Just about 7.30 a cheering rumour went round all ranks that the main attacking body of the enemy had been repulsed in their endeavour to reinforce their advance troops, and that these latter, numbering anything between two and three hundred, who had got into the native village and B.S.A.P. fort, were being gradually surrounded, and could not possibly get away, in fact, they were caught like rats in a trap, and that we were holding all our outposts without any casualties. This was certainly very cheering, but we knew then, and then only, what a narrow escape we had had, and the extremely dangerous position we had been in. After the bulk of the main body of the enemy had been forced to retire, which they were compelled to do by the Protectorate Regiment materially assisted by the outposts’ forts and the natives, the Colonel sent down a white flag to the B.S.A.P. fort demanding the unconditional surrender of the Boers. Eloff, who we only now knew was there, and who did not know that his reinforcements had been beaten back, and was all the time expecting his supporting division was coming on, replied saying that as they were in possession of all our outside forts he would be very soon in possession of the town. Major Panzera, who went down with the white flag, also found out that we had trapped as well as the great Eloff two or three French and German officers, and a host of foreign mercenaries. We expected as much - just what the Boers always do, put the foreigners in front - and promptly retired themselves. A little later on, Eloff put out a Red Cross flag and sent up three of his wounded together with our man Hazelrigg to be attended to in our hospital. In the meantime it became known that the Boers in the native village had got split up, one lot taking refuge in a stone cattle-kraal, and the other taking cover in [a] sort of high mound of rugged rocks covered with bushes and trees. The Protectorate Regiment and Police and natives gradually but surely rounded them up like a herd of beasts.

All day long the whole of our front kept up a stinging fire, concentrated on the fort and outbuildings, the enemy not daring to show as much as the tips of their fingers. I suppose thinking this had gone on long enough, the Colonel, in the early part of the afternoon, ordered a seven-pounder down to the stadt for the purpose of blowing a breach in the wall of the stone kraal. The men were ordered to fix bayonets and the gun was run through a hole made into the side of a native hut, and as a matter of fact the gunner was ordered to fire, but the lanyard broke, and before another could be fixed one of the Boers was seen to be frantically waving a white pocket handkerchief. The order was immediately given to cease firing and our men immediately made a rush, jumped over the walls and disarmed the enemy, numbering about 25, and marched them up to the town between crowds of the jubilant garrison and half the native village. The men who captured this little lot had a lucky find for in the enemy’s haversacks were about four days’ rations of Boer bread and biltong which our hungry troopers soon made short work of. So much for the first little capture.

The second lot in the native village caved in just before dark, but only did so just as they were also about to be rushed at the point of the bayonet. They were marched up the same as the others and all placed under a strong guard in the Masonic Hall. It only remained to scoop in the main lot at the B.S.A.P. fort with Eloff, and the victory would be complete. This was a more delicate task as owing to our men being prisoners to the Boers within the fort, it was of course impossible to shell the place.

We now hear that amongst ours who were prisoners there was Captain Williams of the B.S.A.P., Mr. Hamilton The Times war correspondent, and a townsman named Forbes. And they had a very rough time, being cooped up all day in one small room, and every now and again Eloff coming in to them with all sorts of lies, telling them the town and all the outposts were in the hands of the Dutch, and all the people prisoners, and all such like yarns. At any rate the whole fiasco for the Boers finished up by Eloff going in to Colonel Hore (who was really his prisoner) and saying he would surrender to him on condition he would get the town to cease firing. Hore was for the moment quite flabbergasted, not knowing what to think after all the lies Eloff had told him. However, he took the bull by the horns and told Eloff he was to order all his men to bring their arms to him and so get them in a harmless position. This Eloff did but a lot of his men refused, and endeavoured to escape in the darkness. How many escaped is not known, but a lot of them in trying to get through past our men were killed and wounded. In the meantime the balance numbering about 75 duly gave up their arms and surrendered to Colonel Hore. Then came Hore’s difficulty as to how he was to let us know what had happened; eventually Captain Singleton volunteered to go out and try and make himself heard. This he did and his strong voice was soon heard in the lull of musketry firing, and the words, "Cease firing all” were soon passed round. Singleton immediately reported what had happened and a squad of our men soon took possession, and Eloff and the other officers were marched up to B.P.’s quarters, whilst the men were trotted off to their companions in misfortune at the Masonic Hall. Singleton took Eloff in to B.P., introducing him saying, "Commandant Eloff, Sir.” B.P. in his own incomparable style, held out his hand saying, "Good evening Commandant, will you come in and have some supper?” Gradually but in a very' short time it leaked out that Eloff had told B.P. that this, the final attempt to take Mafeking by storm, was on account of our relief column being close at hand, within four days’ march, and that he would have succeeded in capturing the town if Snyman had done his part of the work, which was to come on in force on our eastern front, but both he and his men funked it at the last moment, and so gave us the day. Oh what news! The town is going absolutely mad.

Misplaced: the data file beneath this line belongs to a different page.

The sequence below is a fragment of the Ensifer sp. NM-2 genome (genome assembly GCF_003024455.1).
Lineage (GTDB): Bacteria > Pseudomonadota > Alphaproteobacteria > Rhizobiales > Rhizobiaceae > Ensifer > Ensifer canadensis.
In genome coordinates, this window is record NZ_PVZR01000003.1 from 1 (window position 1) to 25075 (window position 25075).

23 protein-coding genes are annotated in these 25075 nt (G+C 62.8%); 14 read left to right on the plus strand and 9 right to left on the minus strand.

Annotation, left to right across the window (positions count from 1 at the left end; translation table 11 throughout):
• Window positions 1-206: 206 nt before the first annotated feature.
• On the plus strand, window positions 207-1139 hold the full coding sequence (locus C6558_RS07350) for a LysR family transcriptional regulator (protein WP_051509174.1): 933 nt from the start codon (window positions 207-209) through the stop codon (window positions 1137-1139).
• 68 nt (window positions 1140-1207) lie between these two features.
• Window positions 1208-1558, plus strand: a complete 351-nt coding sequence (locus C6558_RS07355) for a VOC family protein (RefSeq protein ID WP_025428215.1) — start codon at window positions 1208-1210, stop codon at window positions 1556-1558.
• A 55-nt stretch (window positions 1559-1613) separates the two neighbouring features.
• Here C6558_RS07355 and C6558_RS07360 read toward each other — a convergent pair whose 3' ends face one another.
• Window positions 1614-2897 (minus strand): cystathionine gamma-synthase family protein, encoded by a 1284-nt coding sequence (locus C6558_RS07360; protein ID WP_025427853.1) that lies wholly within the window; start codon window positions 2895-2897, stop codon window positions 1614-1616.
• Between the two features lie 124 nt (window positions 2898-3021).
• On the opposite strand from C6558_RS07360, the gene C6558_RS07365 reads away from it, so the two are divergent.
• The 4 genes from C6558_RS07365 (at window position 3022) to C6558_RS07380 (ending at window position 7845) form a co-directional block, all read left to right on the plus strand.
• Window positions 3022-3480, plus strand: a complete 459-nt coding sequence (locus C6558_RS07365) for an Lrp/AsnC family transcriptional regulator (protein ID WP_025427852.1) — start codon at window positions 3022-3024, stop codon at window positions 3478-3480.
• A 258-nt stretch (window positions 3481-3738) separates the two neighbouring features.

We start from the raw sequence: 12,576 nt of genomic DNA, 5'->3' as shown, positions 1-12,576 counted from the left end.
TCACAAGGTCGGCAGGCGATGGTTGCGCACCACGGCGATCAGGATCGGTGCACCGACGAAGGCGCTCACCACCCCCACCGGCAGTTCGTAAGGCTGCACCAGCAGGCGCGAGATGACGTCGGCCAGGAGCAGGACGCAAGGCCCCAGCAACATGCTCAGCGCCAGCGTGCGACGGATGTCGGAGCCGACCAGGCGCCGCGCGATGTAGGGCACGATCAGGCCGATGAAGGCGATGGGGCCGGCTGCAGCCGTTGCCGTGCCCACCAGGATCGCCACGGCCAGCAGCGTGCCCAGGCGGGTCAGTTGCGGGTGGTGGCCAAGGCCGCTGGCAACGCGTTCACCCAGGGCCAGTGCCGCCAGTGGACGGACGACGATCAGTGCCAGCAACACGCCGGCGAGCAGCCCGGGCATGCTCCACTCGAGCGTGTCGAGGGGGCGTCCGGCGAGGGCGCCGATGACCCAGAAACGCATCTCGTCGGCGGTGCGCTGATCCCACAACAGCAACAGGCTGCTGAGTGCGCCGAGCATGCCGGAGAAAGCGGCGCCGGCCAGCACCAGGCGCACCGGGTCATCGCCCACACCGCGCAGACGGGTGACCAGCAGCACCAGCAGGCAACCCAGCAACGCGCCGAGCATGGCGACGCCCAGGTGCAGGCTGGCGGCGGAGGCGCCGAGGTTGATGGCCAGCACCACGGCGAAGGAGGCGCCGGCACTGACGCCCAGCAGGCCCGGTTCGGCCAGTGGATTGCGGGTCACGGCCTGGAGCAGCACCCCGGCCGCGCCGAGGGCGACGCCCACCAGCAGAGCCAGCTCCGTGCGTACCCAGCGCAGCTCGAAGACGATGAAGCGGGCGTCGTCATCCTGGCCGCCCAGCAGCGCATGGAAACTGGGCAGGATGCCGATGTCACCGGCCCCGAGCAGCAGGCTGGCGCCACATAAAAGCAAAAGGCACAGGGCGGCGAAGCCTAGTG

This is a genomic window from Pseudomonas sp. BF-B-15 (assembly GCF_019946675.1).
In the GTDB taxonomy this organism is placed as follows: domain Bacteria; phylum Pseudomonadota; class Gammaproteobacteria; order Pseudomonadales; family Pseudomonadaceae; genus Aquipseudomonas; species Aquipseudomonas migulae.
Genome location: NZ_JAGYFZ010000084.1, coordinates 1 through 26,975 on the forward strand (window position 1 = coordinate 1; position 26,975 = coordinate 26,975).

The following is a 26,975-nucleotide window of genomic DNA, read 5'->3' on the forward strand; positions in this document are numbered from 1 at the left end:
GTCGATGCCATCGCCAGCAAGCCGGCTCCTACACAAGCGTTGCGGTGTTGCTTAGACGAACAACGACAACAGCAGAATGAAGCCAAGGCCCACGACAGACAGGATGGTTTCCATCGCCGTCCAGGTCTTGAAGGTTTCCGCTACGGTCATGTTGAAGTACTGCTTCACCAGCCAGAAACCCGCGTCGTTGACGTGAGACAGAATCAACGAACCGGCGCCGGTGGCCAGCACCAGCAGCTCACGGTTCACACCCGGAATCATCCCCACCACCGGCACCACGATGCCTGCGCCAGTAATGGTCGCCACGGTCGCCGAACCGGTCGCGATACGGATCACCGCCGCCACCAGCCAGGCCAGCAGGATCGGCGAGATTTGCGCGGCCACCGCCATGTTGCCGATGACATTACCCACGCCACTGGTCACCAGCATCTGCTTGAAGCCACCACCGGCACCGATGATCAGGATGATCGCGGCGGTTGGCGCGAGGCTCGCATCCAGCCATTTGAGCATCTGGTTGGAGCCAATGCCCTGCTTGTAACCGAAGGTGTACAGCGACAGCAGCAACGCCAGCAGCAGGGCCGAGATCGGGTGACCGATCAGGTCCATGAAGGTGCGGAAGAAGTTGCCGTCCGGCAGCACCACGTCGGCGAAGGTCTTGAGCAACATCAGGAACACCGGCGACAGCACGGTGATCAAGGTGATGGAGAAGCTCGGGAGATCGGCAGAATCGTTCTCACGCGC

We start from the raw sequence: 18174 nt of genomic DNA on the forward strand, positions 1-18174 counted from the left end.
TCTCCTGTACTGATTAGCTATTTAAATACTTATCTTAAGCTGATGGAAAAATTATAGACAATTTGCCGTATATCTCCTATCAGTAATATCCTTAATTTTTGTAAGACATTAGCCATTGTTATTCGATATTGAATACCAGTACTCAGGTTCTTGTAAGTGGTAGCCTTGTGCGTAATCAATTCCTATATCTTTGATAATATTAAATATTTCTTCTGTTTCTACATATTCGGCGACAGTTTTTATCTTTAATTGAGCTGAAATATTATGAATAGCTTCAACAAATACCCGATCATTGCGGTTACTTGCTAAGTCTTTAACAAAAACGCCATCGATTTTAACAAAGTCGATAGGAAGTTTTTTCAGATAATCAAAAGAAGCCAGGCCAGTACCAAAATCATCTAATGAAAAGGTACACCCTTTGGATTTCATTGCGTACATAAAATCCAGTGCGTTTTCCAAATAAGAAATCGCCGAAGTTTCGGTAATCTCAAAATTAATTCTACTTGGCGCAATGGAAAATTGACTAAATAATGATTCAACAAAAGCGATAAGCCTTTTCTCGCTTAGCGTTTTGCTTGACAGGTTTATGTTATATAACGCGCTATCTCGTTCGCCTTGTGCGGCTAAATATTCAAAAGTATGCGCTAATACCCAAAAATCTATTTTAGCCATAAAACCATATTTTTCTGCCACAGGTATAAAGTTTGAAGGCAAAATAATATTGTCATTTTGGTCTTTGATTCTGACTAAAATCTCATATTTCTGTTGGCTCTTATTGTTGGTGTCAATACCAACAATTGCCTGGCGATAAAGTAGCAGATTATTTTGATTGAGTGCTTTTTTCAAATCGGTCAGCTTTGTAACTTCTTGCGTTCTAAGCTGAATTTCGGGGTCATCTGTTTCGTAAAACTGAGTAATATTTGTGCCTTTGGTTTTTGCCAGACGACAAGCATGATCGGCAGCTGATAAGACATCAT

We finished the balance of that bottle of 3-star brandy last night, all going to bed muttering the last hoorah.

No time to write about today’s happenings, the town has gone dotty, absolutely and apparently everlastingly dotty. You know what I mean, silly, upper storey wrong, off its nut, cranky, etc., etc. So am I . . .
Dr David Biggins
The following user(s) said Thank You: QSAMIKE, Moranthorse1

Please Log in or Create an account to join the conversation.

  • Page:
  • 1
Moderators: djb
Time to create page: 0.324 seconds
Powered by Kunena Forum